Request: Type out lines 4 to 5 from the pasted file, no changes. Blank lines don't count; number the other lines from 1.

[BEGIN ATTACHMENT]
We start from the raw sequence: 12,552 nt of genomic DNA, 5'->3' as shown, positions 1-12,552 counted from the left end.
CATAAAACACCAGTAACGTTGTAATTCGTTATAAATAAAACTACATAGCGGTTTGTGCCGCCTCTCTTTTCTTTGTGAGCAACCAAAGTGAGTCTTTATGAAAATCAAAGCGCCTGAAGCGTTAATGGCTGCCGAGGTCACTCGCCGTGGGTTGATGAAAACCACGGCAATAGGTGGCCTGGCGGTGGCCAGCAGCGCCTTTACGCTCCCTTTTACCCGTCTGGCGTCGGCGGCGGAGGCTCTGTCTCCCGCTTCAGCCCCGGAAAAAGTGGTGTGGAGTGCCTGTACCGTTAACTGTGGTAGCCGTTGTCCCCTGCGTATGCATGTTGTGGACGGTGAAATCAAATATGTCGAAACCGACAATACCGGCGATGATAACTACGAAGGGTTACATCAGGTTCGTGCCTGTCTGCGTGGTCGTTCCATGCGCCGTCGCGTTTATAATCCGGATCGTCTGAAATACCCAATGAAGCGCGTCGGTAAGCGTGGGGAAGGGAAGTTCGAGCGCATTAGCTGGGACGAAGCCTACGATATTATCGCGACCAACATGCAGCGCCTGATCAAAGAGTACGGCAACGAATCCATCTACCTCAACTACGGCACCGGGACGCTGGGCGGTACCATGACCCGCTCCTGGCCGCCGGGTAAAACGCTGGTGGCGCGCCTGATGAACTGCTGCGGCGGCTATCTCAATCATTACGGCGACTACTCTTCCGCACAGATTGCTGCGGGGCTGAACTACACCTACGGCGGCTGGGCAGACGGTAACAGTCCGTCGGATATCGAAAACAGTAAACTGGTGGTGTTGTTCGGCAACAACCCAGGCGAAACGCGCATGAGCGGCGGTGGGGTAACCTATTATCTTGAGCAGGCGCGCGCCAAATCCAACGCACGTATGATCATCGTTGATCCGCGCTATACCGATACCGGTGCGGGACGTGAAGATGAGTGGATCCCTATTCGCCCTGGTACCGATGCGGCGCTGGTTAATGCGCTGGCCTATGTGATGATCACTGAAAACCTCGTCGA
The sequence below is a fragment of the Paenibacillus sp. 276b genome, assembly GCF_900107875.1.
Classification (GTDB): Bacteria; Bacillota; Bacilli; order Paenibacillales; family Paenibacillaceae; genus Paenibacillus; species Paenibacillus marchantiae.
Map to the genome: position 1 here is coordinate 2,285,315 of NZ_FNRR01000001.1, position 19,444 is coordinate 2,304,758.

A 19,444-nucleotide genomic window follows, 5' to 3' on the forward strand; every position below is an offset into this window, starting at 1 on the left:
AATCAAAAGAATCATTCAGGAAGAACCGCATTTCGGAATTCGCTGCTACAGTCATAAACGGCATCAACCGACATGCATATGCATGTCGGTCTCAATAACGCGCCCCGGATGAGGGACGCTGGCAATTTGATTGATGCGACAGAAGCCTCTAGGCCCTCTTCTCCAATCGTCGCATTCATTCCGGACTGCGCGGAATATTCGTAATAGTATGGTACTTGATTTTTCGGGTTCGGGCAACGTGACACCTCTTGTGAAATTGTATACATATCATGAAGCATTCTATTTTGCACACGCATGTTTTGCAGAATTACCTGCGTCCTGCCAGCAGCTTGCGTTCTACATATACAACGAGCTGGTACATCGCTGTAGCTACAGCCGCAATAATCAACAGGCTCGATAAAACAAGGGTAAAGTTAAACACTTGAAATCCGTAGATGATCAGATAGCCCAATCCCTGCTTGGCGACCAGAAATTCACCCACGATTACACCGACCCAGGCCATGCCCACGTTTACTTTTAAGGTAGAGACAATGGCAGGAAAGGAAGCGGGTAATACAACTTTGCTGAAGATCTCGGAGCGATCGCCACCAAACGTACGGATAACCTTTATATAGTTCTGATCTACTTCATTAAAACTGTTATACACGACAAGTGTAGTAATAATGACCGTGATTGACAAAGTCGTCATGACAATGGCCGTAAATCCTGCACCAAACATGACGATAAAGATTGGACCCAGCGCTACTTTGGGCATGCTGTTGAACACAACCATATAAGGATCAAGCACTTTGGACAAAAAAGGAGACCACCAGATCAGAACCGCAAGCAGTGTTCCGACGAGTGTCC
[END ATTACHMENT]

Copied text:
Classification (GTDB): Bacteria; Bacillota; Bacilli; order Paenibacillales; family Paenibacillaceae; genus Paenibacillus; species Paenibacillus marchantiae.
Map to the genome: position 1 here is coordinate 2,285,315 of NZ_FNRR01000001.1, position 19,444 is coordinate 2,304,758.